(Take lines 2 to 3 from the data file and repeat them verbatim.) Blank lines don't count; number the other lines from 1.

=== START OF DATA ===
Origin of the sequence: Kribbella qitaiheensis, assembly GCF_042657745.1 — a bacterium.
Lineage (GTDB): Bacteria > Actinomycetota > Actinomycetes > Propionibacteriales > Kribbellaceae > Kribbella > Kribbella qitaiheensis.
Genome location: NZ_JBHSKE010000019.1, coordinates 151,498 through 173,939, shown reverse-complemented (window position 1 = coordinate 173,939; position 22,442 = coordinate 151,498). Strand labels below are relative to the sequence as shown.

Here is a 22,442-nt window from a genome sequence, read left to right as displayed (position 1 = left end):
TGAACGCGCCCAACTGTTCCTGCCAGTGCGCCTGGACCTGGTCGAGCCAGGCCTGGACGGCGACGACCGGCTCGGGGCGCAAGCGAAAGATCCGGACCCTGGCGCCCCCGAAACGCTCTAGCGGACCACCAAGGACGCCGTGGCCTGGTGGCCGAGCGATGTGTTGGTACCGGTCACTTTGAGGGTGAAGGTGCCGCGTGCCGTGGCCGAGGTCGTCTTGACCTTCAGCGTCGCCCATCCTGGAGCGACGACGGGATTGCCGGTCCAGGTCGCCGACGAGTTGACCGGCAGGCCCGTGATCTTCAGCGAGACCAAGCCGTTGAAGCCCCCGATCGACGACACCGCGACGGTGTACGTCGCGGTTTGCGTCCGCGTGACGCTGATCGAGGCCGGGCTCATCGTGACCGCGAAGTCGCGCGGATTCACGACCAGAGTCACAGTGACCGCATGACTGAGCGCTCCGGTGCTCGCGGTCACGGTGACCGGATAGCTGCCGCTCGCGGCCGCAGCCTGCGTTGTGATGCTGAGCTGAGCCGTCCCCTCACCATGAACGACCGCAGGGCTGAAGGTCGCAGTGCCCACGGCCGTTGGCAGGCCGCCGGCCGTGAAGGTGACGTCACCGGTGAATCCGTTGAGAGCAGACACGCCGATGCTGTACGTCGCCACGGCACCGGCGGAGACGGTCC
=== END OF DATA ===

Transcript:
Lineage (GTDB): Bacteria > Actinomycetota > Actinomycetes > Propionibacteriales > Kribbellaceae > Kribbella > Kribbella qitaiheensis.
Genome location: NZ_JBHSKE010000019.1, coordinates 151,498 through 173,939, shown reverse-complemented (window position 1 = coordinate 173,939; position 22,442 = coordinate 151,498). Strand labels below are relative to the sequence as shown.